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Photo: Tomeriko
Rising suicide numbers (illustration)
Photo: Tomeriko
Rise in IDF suicides
Since start of year, 19 soldiers put end to own lives after decline in suicide numbers in recent years

The number of IDF soldiers who commit suicide is again on the rise after a decline of tens of percentage points during recent years which followed the army's implementation of various programs to fight suicide within its ranks.

 

During the first half of 2010, 19 soldiers put an end to their own lives compared to 21 in the whole of 2009. At the beginning of the decade the IDF reported 30 suicides in one year and in 2005 there were 35 cases of suicide.

 

As a result, the IDF prepared a training program to help commanders recognize serious psychological distress among soldiers and thus enable necessary assistance to be offered in time. As part of the program, it was decided to reduce the number of administration soldiers who take a personal weapon home.


 

Officers will learn to recognize distress (Archive photo: Yaron Brener)

 

In the years 2007-2009, there was a decline in the number of suicides, no more than 24 in one year, which makes the recent rise even more concerning.

 

No link to army service

Military sources said to Ynet that extensive investigations in the past had revealed that most cases of suicide in the army were not connected to military service. Initial investigations into this year's cases show similar findings. However, every case is investigated independently and there is nothing in the data to indicate how the year will end.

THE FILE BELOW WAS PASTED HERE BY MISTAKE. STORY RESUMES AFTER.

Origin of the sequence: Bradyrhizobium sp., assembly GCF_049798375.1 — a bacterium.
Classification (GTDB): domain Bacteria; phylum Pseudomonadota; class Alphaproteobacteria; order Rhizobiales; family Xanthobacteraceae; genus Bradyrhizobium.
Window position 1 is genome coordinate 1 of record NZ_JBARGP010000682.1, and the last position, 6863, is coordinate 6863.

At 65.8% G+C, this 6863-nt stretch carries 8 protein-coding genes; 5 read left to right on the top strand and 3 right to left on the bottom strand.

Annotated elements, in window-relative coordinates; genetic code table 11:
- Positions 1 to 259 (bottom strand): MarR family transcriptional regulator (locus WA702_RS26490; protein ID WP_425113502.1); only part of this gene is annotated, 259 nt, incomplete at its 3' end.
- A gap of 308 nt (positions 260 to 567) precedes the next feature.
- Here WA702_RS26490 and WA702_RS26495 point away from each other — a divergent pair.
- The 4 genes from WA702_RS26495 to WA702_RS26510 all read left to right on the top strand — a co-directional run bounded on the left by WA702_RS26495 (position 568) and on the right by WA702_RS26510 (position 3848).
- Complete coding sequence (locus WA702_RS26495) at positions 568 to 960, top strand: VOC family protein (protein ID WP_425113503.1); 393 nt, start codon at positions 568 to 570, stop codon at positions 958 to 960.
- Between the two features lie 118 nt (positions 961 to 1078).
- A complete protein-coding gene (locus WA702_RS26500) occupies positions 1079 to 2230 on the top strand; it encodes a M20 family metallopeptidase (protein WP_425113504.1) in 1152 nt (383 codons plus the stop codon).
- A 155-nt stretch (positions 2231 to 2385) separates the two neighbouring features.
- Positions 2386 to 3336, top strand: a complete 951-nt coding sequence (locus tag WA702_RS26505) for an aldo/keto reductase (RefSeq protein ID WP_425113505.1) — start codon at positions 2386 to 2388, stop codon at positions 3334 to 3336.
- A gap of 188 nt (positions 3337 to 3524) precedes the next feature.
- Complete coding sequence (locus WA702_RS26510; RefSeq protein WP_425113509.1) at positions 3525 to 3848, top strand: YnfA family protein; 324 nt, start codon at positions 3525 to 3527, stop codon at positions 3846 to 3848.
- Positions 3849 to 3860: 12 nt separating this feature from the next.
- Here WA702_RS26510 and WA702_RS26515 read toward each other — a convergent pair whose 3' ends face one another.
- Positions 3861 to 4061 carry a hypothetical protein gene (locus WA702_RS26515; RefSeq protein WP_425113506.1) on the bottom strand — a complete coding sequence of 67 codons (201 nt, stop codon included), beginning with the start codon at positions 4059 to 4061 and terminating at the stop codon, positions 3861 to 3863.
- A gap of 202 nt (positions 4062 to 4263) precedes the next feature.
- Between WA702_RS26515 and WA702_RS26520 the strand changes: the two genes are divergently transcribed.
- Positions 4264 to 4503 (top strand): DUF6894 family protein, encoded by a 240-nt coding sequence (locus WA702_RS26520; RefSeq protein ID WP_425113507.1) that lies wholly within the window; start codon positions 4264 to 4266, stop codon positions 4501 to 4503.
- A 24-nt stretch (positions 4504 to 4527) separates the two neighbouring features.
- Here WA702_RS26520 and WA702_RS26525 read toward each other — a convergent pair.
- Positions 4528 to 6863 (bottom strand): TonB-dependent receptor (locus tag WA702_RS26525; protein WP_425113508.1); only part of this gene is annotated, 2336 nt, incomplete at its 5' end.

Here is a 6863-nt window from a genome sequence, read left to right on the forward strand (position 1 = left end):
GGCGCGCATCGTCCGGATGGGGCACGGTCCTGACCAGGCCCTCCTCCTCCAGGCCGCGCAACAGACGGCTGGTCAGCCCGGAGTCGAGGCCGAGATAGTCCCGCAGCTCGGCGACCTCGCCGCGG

The IDF noted that in a number of cases in which career soldiers put an end to their own lives, there was no connection to their military service. But the IDF also investigates whether there was any negligence on the part of commanders which had led to suicide.

 

In 2008 Ynet reported that for the first time, two officers had been convicted of a criminal offense for failing to prevent the suicide of a soldier who showed signs of psychological distress. In the same case, a mental health officer was tried in a disciplinary trial for failing to assist the soldier.

 

"This is a sensitive issue which is being given full attention," said one source. "Many debates are being held on this issue and each case is investigated as well as the circumstances around it to see what happened, why and how. This is how we'll continue to work in the future."

 

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